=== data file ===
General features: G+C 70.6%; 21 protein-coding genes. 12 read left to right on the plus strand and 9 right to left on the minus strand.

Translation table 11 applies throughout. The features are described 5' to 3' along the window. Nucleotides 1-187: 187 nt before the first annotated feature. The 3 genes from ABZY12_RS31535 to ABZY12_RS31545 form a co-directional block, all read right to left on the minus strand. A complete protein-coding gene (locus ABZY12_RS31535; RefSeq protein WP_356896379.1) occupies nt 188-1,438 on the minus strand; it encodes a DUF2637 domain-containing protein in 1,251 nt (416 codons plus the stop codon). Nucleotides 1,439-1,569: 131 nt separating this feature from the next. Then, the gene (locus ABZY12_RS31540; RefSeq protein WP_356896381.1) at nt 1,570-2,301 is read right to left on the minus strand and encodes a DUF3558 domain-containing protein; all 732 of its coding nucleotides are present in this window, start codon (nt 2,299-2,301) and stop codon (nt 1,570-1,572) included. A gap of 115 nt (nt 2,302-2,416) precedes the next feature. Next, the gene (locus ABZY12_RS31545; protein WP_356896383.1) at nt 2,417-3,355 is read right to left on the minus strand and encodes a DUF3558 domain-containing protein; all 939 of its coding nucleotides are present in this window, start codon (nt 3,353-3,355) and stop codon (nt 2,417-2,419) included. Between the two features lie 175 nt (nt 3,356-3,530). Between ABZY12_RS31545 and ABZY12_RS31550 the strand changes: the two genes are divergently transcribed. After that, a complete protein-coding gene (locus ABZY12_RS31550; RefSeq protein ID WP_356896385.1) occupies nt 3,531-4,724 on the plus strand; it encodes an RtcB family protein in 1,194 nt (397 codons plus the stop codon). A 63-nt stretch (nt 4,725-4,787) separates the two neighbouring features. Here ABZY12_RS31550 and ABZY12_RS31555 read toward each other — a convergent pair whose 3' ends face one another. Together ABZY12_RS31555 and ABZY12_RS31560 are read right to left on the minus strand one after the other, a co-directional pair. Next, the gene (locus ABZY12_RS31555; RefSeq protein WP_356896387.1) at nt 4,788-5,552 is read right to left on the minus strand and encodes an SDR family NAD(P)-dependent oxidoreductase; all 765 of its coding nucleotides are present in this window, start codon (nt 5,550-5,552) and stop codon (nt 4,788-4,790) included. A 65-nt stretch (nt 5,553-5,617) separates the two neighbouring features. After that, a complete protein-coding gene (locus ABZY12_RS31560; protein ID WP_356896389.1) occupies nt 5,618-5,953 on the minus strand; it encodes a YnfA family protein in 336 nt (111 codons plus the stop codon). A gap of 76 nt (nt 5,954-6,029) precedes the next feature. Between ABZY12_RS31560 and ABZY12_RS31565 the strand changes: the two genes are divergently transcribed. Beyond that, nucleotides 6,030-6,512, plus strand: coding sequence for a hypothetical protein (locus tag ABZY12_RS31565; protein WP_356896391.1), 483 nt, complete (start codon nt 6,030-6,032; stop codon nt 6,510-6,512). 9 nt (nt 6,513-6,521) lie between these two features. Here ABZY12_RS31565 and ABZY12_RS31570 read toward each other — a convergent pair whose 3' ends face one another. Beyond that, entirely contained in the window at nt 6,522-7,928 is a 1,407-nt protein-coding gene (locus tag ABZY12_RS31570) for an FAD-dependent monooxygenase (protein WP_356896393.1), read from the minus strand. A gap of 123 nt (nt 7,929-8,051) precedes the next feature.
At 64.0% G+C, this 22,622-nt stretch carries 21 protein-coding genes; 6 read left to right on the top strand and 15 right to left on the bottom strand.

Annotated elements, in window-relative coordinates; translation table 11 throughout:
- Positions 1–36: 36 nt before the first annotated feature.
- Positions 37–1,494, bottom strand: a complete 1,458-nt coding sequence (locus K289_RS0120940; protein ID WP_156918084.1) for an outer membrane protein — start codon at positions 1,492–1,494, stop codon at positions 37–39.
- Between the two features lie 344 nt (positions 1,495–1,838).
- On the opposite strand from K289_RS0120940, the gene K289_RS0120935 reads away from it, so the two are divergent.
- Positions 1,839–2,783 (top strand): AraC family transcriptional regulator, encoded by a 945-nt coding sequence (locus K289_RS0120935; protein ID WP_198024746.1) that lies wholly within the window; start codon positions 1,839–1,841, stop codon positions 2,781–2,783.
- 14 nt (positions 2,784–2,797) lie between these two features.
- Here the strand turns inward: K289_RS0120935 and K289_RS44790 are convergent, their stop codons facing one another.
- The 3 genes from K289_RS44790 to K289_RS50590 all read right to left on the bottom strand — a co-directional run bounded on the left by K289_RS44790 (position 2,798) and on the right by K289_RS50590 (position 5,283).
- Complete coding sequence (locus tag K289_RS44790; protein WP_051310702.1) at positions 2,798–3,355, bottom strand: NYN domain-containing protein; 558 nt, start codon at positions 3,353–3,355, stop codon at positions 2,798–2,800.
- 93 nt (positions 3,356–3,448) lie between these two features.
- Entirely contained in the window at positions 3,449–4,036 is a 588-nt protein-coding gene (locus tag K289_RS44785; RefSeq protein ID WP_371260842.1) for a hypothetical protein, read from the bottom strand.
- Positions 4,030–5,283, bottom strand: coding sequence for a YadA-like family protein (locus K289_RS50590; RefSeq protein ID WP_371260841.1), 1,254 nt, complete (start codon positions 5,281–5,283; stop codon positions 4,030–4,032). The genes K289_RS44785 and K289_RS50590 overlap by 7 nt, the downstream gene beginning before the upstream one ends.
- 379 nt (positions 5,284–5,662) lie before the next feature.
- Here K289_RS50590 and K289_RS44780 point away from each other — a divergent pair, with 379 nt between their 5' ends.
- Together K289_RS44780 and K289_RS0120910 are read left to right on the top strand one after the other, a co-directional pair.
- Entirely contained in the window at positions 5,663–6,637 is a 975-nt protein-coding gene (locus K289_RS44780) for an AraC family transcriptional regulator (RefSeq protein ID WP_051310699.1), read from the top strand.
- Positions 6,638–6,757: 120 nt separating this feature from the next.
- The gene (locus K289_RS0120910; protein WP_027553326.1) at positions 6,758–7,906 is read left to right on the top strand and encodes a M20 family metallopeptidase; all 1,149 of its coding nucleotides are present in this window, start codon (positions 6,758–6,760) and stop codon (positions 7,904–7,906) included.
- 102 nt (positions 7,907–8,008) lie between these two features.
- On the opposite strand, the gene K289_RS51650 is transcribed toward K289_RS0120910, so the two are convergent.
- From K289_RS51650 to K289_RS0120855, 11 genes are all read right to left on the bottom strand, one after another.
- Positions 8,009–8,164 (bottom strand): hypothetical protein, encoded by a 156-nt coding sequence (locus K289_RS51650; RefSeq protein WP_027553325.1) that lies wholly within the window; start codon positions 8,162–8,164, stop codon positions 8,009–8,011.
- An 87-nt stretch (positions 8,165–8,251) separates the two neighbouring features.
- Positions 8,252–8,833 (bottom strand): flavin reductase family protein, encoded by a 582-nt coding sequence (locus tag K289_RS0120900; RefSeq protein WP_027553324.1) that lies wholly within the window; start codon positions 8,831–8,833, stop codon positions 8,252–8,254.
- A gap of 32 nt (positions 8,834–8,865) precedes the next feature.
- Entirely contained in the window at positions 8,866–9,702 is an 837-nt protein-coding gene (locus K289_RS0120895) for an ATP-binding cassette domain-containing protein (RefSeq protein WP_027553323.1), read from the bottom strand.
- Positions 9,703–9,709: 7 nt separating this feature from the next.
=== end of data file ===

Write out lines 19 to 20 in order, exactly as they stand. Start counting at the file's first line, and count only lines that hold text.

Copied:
- Together K289_RS44780 and K289_RS0120910 are read left to right on the top strand one after the other, a co-directional pair.
- Entirely contained in the window at positions 5,663–6,637 is a 975-nt protein-coding gene (locus K289_RS44780) for an AraC family transcriptional regulator (RefSeq protein ID WP_051310699.1), read from the top strand.